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Monday 18 February 2002
Police station advice
Police station advice
Ian Dennis, professor of law at University College London, has recently argued that the combination of the Strasbourg jurisprudence on article 6 of the European Convention on Human Rights and an increasingly restrictive interpretation by the English courts have resulted in the marginalisation of section 34 of the Criminal Justice & Public Order Act 1994.
When inferences from silence in the police station are possible at all, he argues, they provide no more than support for an existing prima facie case ((2002) Crim LR 25). This reflects the approach which should be taken by defence solicitors when advising suspects in the police station.
Their first objective is to identify whether or not there is a case for the suspect to answer based on admissible evidence that will be available at court. Any failure by the investigator to disclose such evidence is likely to result in a no-comment interview.
The decision in R v Betts and Hall (2001) Crim LR 754 emphasises the importance of the view taken by the solicitor. The court stated that 'section 34 should be interpreted as permitting the drawing of an adverse inference only where the jury was satisfied that the defendant was silent because he had no answer to the allegations, or none which could stand up to questioning and investigation. The judge made repeated references to valid reasons and adequate explanations, whereas what mattered was not the quality of the defendant's decision but its genuineness. If it was a plausible explanation that the reason for not mentioning facts was that the defendant acted on the advice of his solicitor and not because he had no or no satisfactory answer to give the police, then no inference could be drawn.'
In situations where a solicitor does come to the view that no comment should be made it will now be important that this is said expressly during the course of the tape recorded interview. This will place the advice plainly on the record and, as long as no reason is given, will not raise issues of privilege. While it will be for the jury to decide the genuineness of the suspect's decision, it will be difficult for the disclosed advice of the solicitor to be ignored. When considering the genuineness of a decision to make no comment a court must have in mind whether there may be a plausible reason for silence, such as 'keeping his powder dry on the advice of his solicitor' (R v Milford (2001) Crim LR 330).
However, in the majority of cases it will be possible for investigators to disclose a prima facie case. This will apply particularly when sections 36 and 37 of the Criminal Justice and Public Order Act 1994 apply. In those circumstances, solicitors face two ways in which the suspect may handle the investigation.
In many cases it will be possible for a suspect to deal with the matters frankly in interview with the solicitor taking an active role to ensure that the interview remains fair and relevant. However, in a number of defined situations it may be safer for a suspect merely to mention facts in a statement prepared with the active assistance of the solicitor.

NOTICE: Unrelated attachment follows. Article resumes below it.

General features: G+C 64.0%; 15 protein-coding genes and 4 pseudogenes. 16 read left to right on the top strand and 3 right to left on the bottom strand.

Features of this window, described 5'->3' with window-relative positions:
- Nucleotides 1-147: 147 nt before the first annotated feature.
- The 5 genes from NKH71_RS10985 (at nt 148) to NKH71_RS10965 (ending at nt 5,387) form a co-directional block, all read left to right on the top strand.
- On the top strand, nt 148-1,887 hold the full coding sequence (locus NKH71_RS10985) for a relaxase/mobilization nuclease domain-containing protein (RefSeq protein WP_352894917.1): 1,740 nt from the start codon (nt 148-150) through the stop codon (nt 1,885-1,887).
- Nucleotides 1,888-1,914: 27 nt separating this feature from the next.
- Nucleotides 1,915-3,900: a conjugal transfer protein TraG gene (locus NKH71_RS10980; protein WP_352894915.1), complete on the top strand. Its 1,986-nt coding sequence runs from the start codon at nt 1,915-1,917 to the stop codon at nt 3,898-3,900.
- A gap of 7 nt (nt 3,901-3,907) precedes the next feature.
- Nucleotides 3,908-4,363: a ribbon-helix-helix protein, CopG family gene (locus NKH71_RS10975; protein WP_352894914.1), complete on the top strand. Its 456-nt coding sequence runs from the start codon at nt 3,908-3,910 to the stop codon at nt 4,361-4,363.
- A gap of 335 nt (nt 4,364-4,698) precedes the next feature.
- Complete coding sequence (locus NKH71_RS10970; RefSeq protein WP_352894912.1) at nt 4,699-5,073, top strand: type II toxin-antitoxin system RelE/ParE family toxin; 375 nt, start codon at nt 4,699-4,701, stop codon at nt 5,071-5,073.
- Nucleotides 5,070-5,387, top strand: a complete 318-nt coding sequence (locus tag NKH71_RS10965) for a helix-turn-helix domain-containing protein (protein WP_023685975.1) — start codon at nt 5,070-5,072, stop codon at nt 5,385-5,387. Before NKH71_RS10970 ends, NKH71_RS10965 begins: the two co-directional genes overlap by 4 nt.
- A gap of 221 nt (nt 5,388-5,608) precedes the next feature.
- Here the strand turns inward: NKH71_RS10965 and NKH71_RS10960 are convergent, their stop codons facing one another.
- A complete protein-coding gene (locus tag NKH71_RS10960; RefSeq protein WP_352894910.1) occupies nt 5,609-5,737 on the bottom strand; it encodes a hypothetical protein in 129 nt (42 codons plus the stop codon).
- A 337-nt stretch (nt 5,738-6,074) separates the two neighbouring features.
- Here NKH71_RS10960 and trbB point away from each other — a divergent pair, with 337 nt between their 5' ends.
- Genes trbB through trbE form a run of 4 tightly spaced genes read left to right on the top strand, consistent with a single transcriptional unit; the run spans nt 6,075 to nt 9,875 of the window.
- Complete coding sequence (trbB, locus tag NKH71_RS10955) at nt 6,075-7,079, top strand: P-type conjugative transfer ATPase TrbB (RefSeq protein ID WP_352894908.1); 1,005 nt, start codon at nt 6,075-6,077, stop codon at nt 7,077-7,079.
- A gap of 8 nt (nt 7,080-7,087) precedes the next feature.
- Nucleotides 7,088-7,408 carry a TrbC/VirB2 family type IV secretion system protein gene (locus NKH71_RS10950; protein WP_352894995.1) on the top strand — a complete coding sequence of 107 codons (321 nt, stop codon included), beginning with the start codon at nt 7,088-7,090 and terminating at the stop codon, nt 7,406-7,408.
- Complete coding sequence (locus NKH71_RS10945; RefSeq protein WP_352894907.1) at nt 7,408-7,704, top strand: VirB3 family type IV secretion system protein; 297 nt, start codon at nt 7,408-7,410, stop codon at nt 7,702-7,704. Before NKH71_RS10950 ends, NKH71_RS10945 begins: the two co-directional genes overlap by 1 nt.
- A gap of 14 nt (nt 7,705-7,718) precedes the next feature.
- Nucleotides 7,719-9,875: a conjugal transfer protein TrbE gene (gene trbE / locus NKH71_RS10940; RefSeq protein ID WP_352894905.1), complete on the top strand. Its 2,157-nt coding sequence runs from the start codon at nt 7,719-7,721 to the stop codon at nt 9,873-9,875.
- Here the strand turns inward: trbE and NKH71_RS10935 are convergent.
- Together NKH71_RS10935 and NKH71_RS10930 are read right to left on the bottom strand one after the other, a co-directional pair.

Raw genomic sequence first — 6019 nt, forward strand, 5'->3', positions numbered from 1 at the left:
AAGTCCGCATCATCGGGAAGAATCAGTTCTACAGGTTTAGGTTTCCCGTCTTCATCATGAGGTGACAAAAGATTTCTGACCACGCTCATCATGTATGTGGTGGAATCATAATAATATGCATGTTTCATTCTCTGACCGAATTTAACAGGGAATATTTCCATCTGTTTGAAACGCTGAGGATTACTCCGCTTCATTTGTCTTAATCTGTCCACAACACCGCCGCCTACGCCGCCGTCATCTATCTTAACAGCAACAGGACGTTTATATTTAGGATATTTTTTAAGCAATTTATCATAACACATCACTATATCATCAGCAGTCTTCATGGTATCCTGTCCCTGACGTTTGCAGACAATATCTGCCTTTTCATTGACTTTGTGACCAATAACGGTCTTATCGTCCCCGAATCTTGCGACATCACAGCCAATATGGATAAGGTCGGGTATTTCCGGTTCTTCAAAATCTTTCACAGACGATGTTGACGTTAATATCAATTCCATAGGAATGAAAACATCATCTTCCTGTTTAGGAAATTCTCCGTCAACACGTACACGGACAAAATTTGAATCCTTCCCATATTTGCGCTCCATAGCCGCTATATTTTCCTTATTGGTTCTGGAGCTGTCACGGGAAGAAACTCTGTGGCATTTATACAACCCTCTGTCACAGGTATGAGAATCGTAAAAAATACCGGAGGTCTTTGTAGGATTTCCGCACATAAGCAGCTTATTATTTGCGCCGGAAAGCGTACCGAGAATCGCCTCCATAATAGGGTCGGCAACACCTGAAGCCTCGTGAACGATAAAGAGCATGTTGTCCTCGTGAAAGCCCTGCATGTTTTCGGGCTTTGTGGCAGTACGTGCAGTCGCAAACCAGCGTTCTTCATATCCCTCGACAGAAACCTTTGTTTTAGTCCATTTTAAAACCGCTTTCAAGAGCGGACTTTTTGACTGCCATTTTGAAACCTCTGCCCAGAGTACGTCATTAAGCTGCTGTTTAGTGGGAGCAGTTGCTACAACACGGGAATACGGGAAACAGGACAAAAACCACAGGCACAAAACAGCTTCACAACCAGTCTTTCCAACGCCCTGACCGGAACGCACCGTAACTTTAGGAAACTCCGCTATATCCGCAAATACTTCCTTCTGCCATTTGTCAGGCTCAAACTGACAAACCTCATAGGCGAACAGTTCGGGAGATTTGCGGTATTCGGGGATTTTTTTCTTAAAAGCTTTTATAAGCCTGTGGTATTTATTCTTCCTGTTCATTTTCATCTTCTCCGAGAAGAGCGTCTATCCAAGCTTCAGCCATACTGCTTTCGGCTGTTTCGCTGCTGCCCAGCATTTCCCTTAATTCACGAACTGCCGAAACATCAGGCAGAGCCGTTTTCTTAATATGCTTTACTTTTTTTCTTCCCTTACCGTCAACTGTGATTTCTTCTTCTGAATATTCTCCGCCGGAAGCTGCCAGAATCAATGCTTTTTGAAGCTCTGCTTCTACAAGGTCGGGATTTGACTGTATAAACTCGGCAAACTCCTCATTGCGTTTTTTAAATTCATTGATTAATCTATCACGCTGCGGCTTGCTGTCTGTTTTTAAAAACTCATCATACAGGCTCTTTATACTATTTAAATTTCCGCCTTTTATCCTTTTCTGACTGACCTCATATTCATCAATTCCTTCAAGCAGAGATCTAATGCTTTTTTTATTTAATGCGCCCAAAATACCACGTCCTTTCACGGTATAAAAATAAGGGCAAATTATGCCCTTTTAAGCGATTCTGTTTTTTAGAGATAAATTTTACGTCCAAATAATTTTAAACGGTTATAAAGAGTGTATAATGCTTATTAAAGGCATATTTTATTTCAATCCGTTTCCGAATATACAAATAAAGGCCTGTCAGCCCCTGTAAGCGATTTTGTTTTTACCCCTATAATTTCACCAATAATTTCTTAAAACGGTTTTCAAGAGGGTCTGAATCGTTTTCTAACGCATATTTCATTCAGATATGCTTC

The practice of preparing statements is given significant support by the decision in R v Ali  6 Archbold News 2. The court held that no inference was possible when a defendant relied at trial on any fact mentioned in a prepared statement handed in at the investigation stage. This approach has significant advantages. The facts mentioned by the defence can be expressly tied to the disclosure made by the investigators. By listening to the disclosure made during interview, on which no comment is made, a formal prepared statement can later be prepared and in appropriate cases disclosed.
This enables a suspect to mention significant facts while avoiding entanglement in unnecessary detail. This approach will be particularly suitable for vulnerable or reluctant suspects or suspects who are aware of matters which are not yet known to the police.
It will enable suspects to deny facts without making admissions which the Crown may or may not be able to prove at trial. However, the approach also has its dangers. In R v Ali the defendant was convicted because the prepared statement did not contain critical facts which it had been reasonable to mention at the time. Furthermore, if facts are placed on the record in a prepared statement, a defendant is unlikely successfully to be able to deny them at trial.
Once it has been decided to prepare a statement there are a series of opportunities to disclose its content. This may be done at some point during the investigation but is probably best done after initial interviews are complete. In the alternative, a prepared statement may be handed in at charge. This will prevent further interviewing and any further inference from silence. When the Crown may not be able to establish a prima facie case, it may be decided to hold back the signed, dated and timed statement to be used only as an exhibit should it be necessary for the defence to give evidence at trial and show that the facts have not recently been fabricated.
Therefore, following these decisions, the flow chart below may be of some assistance to the police station adviser.
By Anthony Edwards, TV Edwards, London
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